The light patterns and special effects of the GlowBalls can be controlled by a mobile GeekMyTree app, which is available for both Apple and Android products. The app allows users to create animated effect playlists, and to purchase additional patterns — there’s a total of more than 100, Boyink said.

Product development firm Anidea Engineering in Florida helped create the controller for the lights and is working with him on the app.

“The app was our way of letting us do all the programming for you and then we’ll give you the controls, but you don’t have to deal with any of the nightmares to make that happen,” he said.

“I have a dear friend who’s 75 years old. She loves tech but isn’t great at tech, and she knows it. When I was designing this app, I put it in the hands of several people. Until she could run it and set it up, I knew it wasn’t done. The moment she had it, I knew I had it.”

Boyink’s fascination with Christmas lights started in 2005. He and his colleagues at Grand Haven software company Meal Magic Corp. were watching a viral video of electrical engineer Carson Williams’ Christmas lights show set to “Wizards in Winter” by the Trans-Siberian Orchestra.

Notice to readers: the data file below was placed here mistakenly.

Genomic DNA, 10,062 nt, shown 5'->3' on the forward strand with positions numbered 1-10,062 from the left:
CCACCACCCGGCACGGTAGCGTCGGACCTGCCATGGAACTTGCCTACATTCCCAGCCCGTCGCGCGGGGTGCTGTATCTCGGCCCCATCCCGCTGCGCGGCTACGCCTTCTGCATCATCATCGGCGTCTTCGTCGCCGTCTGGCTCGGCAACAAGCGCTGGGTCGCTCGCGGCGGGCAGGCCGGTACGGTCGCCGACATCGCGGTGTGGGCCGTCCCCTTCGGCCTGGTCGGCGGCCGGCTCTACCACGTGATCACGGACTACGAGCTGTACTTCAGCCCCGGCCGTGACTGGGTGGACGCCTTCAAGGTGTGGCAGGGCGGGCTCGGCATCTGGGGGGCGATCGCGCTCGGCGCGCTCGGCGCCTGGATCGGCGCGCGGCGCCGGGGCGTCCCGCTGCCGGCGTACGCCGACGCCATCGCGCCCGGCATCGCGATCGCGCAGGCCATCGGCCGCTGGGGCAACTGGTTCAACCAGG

“‘It’s got to be fake,’ they were saying. I kept looking at it thinking it wasn’t fake. So, I made a $5 bet that it wasn’t fake. Then I had to prove how it wasn’t. And I figured out how they were doing it,” Boyink said.

“Being the geek that I am, I thought, ‘Well, now that I know how it’s done, I’ve got to do this.’”

Boyink soon became the coordinator for the Holiday Road Light Show, an elaborate display of Christmas lights synchronized to holiday music in Spring Lake. At its peak, it was considered one of the largest neighborhood computerized displays in the U.S.

“It got national coverage. We had about 70,000 people per year, traffic back-ups for miles. … And the show was in a cul-de-sac, no less. It was crazy,” he said.